In the following excerpt from Steven Lawson's, The Gospel Focus of Charles Spurgeon, we see in the life and ministry of Spurgeon the fruit biblical Calvinism should produce: a passion for lost souls.
May this serve as a reminder and an encouragement to our evangelistic fervor.
It is clear that Charles Spurgeon believed the gospel must not be calmly presented as a mere set of facts. To the contrary, it must come as a bold proclamation with open invitations, tender appeals, sound reasonings, and compelling persuasions. Such presentations should include even authoritative commands and severe warnings to obstinate hearts and minds. Spurgeon did not shrink from this task but gloried in it. He declared: "I do not envy Gabriel his crown when God gives me souls. I have thought that I would rather be here to talk with you and point you to my Master's cross than be up there and cast my crown at His feet. For surely there can be no joy in heaven greater than the joy of doing the Master's will in winning souls for Him." Spurgeon delighted in earnestly pursuing the salvation of lost sinners.
If I was saved by a simple gospel, then I am bound to preach that same simple gospel till I die... —Charles Spurgeon
A sermon that does not win souls, Spurgeon felt, is a waste of a preacher's energy: "When that which comes of his sowing is unfruitful, the sower's work is wasted; he has spent his strength for nought. Preaching is the idlest of occupations if the Word be not adapted to enter the heart and produce good results. O my hearers, if you are not converted, I waste time and energy in standing here!" Simply put, Spurgeon felt that preaching that did not lead to conversions was pointless.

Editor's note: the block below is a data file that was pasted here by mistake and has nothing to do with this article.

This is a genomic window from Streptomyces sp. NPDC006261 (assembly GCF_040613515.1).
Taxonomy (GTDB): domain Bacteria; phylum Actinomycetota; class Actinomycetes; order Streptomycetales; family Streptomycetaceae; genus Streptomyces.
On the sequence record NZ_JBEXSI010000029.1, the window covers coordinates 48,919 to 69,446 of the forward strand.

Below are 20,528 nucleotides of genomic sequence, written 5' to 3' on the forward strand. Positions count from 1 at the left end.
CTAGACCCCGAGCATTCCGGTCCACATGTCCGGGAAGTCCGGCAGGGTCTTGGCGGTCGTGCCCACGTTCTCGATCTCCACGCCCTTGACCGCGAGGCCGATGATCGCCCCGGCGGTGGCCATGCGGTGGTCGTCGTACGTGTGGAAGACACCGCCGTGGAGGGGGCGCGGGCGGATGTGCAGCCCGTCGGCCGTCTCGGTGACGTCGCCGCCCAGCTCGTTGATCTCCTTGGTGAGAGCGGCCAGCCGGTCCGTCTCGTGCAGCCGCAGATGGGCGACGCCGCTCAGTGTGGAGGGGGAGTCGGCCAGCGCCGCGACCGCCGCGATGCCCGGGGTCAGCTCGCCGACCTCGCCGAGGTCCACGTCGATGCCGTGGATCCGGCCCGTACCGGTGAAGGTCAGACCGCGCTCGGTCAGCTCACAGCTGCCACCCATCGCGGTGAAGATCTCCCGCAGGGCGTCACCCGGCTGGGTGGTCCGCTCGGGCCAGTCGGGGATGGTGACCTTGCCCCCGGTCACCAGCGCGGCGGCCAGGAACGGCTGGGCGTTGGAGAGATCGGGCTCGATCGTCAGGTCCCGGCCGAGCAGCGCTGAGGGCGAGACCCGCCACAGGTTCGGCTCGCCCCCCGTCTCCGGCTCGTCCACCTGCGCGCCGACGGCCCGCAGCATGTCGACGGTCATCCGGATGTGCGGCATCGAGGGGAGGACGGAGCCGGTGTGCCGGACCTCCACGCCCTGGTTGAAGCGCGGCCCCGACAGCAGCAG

It is not merely that Spurgeon desired to see people come to faith in Christ. Rather, he had to see lost sinners saved. He affirmed: "The fact is, brethren, we must have conversion work here. We cannot go on as some churches do without converts. We cannot, we will not, we must not, we dare not. Souls must be converted here, and if there be not many born to Christ, may the Lord grant to me that I may sleep in the tomb and be heard of no more. Better indeed for us to die than to live, if souls be not saved."
Better indeed for us to die than to live, if souls be not saved. —Charles Spurgeon
Elsewhere Spurgeon emphatically said: "If sinners will be damned, at least let them leap to hell over our bodies. And if they will perish, let them perish with our arms about their knees, imploring them to stay. If hell must be filled, at least let it be filled in the teeth of our exertions, and let not one go there unwarned and unprayed for." For Spurgeon, no exertion was too excessive for the rescue of a soul from damnation.
In his evangelism, Spurgeon's supreme motivation was sovereign grace: "That is why we preach! If there are so many fish to be taken in the net, I will go and catch some of them. Because many are ordained to be caught, I spread my nets with eager expectation. I never could see why that should repress our zealous efforts. It seems to me to be the very thing that should awaken us to energy—that God has a people, and that these people shall be brought in." Knowing that God had elected some to eternal life, Spurgeon was confident and passionate in his gospel appeals.
Spurgeon believed strongly in this evangelistic thrust. He saw it as his chief purpose in preaching: "If I was saved by a simple gospel, then I am bound to preach that same simple gospel till I die, so that others may be saved by it. When I cease to preach salvation by faith in Jesus, put me into a lunatic asylum, for you may be sure that my mind is gone." He remained faithful to this mission throughout his ministry.